Part I | Twitter
Of all the social media platforms we’re going to discuss, Twitter is the medium most built for efficiency and speed. This is due to several mechanics.
First, Twitter limits its users to 280-character posts. Often seen as a hindrance, this is one of my favorite aspects. Twitter is the social media embodiment of William Strunk’s “Omit needless words” and actually forces you to make strategic edits to help capture attention in a concise manner. When I’m converting our website content to social media posts, I almost always start with Twitter because tweeting makes me get to the point and is often the best way to discover the “heart” of a story.
In turn, these bite-sized nuggets of information called Tweets make it possible for users to skim a lot of information really fast. Twitter’s feed is ordered, for the most part, chronologically (where Facebook and Instagram are decidedly not) which guarantees fast distribution (although not necessarily quality). The newest stuff is generally on top, making Twitter the place for what’s happening right now. Couple this with hashtags and trending topics and it’s not surprising Twitter is the preferred platform for breaking news.
And once that news is out there we arrive at the key player in the Twitter machine: the retweet button. At the heart of all social media platforms is the ability to share, and Twitter’s retweet mechanic is by far the most efficient example on the World Wide Web today.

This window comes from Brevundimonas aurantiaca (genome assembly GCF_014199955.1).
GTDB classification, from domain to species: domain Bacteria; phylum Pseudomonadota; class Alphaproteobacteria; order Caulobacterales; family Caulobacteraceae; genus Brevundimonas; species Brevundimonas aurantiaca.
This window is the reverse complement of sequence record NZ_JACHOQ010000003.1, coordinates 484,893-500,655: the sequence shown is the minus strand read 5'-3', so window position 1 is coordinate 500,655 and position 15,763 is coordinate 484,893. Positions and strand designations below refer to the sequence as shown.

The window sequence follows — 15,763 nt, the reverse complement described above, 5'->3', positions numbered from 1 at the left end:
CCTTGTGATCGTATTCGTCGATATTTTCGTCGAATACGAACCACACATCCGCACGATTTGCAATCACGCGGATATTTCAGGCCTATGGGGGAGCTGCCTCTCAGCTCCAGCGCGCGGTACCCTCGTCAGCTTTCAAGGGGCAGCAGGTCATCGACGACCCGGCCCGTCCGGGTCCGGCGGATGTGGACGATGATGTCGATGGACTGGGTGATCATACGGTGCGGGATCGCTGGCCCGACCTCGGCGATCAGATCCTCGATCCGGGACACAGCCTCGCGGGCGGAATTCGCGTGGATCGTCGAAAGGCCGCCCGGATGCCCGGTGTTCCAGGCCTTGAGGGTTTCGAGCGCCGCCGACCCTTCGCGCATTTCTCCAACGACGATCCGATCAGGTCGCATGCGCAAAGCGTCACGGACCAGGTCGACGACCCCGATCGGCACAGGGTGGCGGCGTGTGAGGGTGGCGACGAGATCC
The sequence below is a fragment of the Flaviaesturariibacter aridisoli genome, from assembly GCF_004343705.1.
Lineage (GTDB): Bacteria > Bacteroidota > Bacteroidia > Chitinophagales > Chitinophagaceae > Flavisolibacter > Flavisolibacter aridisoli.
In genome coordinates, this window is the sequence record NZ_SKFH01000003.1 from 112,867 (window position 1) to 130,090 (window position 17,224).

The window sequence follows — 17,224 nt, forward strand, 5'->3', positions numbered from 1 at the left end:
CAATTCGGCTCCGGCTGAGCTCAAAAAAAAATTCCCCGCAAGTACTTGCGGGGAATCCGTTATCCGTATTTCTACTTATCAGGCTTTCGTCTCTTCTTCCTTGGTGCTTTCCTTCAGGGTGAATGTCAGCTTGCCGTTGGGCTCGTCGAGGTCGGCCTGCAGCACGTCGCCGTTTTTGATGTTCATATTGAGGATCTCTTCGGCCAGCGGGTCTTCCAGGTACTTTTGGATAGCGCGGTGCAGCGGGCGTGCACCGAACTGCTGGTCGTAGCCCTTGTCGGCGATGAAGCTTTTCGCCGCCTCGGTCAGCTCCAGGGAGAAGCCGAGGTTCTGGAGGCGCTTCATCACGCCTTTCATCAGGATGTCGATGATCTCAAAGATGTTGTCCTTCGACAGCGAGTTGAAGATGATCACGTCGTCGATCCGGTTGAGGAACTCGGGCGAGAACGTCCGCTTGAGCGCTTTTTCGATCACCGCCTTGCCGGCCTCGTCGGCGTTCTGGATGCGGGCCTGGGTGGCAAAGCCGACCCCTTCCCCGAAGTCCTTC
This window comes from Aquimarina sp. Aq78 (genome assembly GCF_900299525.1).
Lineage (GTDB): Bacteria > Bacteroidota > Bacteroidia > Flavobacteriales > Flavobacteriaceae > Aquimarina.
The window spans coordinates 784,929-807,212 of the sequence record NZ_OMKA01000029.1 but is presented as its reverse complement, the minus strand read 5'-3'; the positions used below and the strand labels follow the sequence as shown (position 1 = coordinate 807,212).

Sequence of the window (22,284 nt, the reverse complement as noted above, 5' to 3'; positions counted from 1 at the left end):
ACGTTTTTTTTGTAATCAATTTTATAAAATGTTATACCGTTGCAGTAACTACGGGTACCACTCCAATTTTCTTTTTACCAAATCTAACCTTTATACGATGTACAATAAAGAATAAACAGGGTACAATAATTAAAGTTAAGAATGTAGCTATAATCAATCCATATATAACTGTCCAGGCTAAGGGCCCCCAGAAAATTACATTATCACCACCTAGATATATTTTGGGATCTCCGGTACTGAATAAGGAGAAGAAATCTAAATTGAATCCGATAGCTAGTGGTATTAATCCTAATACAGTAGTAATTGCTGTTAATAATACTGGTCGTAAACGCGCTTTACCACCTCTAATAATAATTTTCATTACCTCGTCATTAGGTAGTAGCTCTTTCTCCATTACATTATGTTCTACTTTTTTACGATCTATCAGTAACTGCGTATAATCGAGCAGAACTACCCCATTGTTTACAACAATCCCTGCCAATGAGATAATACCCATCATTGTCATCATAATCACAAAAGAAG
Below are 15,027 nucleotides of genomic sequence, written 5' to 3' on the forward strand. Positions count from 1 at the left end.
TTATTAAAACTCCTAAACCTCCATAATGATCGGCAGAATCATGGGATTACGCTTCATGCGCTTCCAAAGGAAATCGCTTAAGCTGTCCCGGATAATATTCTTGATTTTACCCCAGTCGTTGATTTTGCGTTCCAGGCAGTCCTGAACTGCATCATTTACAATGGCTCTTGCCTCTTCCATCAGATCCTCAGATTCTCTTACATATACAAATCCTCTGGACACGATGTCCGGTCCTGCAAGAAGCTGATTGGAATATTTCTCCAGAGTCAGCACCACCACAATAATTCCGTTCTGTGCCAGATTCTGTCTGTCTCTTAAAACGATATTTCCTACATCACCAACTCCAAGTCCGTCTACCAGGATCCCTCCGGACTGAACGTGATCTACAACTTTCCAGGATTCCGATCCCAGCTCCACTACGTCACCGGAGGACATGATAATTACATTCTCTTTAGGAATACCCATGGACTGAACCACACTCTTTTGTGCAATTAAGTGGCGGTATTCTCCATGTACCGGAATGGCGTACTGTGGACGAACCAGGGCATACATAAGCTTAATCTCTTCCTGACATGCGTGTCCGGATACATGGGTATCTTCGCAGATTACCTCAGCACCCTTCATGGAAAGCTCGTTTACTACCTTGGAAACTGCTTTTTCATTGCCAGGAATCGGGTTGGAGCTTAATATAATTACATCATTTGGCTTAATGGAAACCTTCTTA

Before 2009, Twitter users had to manually retweet each other by copying text, pasting it into a new window and physically typing RT before the OP’s handle all before hitting “send.” Twitter decided to build this behavior into its product — a standard practice in tech — and boy did they. Turns out, copying and pasting made people look more closely at what they shared and think about it just a smidge longer. But the retweet button has eliminated that friction and thus exacerbated outrage-sparked sharing and the wanton spread of misinformation.
[Side note: Facebook took notice and, due to their lack of viralability in the 2012 election, decided to add their version of a RT: the share button. Let’s put a pin in that and come back to it.]
So what does this mean for communicators? First, anyone using Twitter has to adjust to the way they think about their use of language due to the character limit. This functionality has a direct impact on vocabulary, grammar and the complexity of the communication. Also, please be advised that navigating the brevity of Twitter lingo does take practice in the actual medium. Re-using website text just isn’t going to cut it.
Second, Twitter moves quickly and thus timing influences your success on the platform almost as much as the content itself. When faced with a breaking news type story, you have two choices: Break the news yourself or have Twitter break the news for you. (There are definite pros and cons to both strategies, but for this blog we’re assuming you want to be in control of your own story.)
And lastly, because Twitter is so fast and content is so easily shareable the platform can be responsible for fueling the momentum of false news. MIT researchers found that false news on Twitter spread faster, deeper and more widely than true news. Unfortunately, it’s not just influencers and Russian bots to blame; it’s ordinary Twitter users, with modest followings, who have a bias for the “sensational, unverified, emotional and false” … amplified by the millions. For communicators, this means keeping a vigilant eye out and constantly combatting the untrue.
Well, that’s all for now. Next up, Facebook. Until then 👋
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